The first thing we learn from this is the role of informed consent in nursing. In this, the family understands why the treatment is being administered and the situation puts both the doctors and nurses in a moral dilemma. Ethical dilemmas are an everyday situation in hospitals. In definition, ethics includes judgments made from determining what is wrong or rights according to one’s profession as well as the legal principles. (Bezerra do Amaral, 2012). Mr. Smith provides a case where giving him the IV antibiotics can be considered unethical, unprofessional and illegal since the patient is not willing.
Moral dilemma indeed. In relation to this situation, we comprehend professionalism as the set of activities that a nurse acts upon to a patient at any time so as to keep the health of the patient as a priority. (Benjamin, 2010). Academic literature is employed by the MDT to come up with solution for the UTI. Through reviewing NMC code, nurses tend to have the role of getting on a personal level with the patient, understanding the patient and helping them in their healing process while administering the needed prescription.
(Ma, 2013) The nurse dealing with Mr. Smith did not adhere by this to help the MDT realize that the patient might be of sober mind but has other reasons that prompt him to refuse the drug. The nurse did not agree with Mr. Smith, neither did he or she try to have a talk with him. The principles of nursing demand that a nurse has the power to influence a patient. (Spear, 2010). Ethically, a nurse provides better patient care by creating a caring and respectful atmosphere for the patient.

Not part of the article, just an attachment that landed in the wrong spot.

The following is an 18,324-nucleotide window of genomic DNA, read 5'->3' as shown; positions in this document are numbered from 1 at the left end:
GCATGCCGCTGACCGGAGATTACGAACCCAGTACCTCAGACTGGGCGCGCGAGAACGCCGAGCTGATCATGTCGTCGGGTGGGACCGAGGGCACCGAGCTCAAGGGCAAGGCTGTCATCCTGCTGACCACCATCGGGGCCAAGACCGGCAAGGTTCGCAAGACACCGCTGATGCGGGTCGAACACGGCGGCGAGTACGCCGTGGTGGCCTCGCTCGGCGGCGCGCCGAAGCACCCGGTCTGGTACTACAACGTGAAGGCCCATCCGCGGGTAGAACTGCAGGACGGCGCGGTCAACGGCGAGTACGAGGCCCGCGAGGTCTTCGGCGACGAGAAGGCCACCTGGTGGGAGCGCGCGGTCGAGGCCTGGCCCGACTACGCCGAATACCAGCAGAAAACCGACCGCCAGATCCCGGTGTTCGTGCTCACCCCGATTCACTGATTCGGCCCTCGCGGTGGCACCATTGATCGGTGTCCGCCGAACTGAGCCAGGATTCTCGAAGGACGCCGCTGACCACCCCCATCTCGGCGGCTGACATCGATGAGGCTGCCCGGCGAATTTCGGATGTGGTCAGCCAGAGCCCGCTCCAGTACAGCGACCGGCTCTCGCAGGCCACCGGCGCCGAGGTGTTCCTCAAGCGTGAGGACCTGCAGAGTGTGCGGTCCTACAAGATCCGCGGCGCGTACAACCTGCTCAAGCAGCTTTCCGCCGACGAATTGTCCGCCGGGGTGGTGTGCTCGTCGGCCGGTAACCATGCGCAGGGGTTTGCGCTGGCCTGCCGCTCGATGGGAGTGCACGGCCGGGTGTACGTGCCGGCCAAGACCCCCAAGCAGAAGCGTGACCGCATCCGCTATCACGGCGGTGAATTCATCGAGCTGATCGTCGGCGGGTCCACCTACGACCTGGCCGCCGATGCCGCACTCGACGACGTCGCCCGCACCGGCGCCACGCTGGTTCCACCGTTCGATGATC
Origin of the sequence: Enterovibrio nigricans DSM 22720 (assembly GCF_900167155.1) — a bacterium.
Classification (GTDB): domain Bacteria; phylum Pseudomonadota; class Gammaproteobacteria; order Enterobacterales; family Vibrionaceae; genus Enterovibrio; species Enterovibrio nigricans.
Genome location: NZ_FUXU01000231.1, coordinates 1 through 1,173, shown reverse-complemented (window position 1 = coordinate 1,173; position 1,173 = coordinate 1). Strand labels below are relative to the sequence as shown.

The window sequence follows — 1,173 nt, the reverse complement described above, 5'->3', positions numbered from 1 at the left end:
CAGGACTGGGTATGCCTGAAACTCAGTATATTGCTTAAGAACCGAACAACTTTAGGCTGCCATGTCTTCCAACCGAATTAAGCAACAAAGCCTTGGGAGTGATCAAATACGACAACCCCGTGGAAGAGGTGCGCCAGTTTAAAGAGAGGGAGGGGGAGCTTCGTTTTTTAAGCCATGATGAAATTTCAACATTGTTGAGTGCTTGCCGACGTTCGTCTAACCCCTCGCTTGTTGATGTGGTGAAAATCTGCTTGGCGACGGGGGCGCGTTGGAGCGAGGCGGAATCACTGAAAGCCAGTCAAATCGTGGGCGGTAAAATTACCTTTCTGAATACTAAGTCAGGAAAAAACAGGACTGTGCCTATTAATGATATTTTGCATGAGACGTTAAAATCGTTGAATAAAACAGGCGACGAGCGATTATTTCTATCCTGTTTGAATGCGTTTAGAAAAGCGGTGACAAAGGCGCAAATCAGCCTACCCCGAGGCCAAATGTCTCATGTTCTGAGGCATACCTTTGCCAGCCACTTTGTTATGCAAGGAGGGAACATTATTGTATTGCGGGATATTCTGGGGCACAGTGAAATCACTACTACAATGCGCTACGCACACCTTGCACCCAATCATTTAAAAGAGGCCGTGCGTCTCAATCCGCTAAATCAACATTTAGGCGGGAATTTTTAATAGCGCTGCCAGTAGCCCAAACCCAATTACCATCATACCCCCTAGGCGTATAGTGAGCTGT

Mr. Smith has been declared as a patient who is not of sound mind hence his rights as a patient have been given up to the family and the doctors. This might be a wrong solution to this problem because, Mr. Smith was not taken to a psychiatrist to determine whether his state of mind is sound or not. Legally, this is a wrong decision to declare a patient’s state of mind as unsound prior to testing. Accountability as well as the standard code of conduct allow a nurse to serve as an advocate of the patient.
Therefore, all matters brought up by the doctors and Mr. Smith’s family must have been analyzed by his nurse before any hasty decision was made. (Sockolow, 2010). This creates a moral dilemma whereby, while saving the life of Mr. Smith is very important, going against his will of refusing the treatment can cost the nurse her job. All registered nurses must serve patients regardless of what the physician or the family members think is best.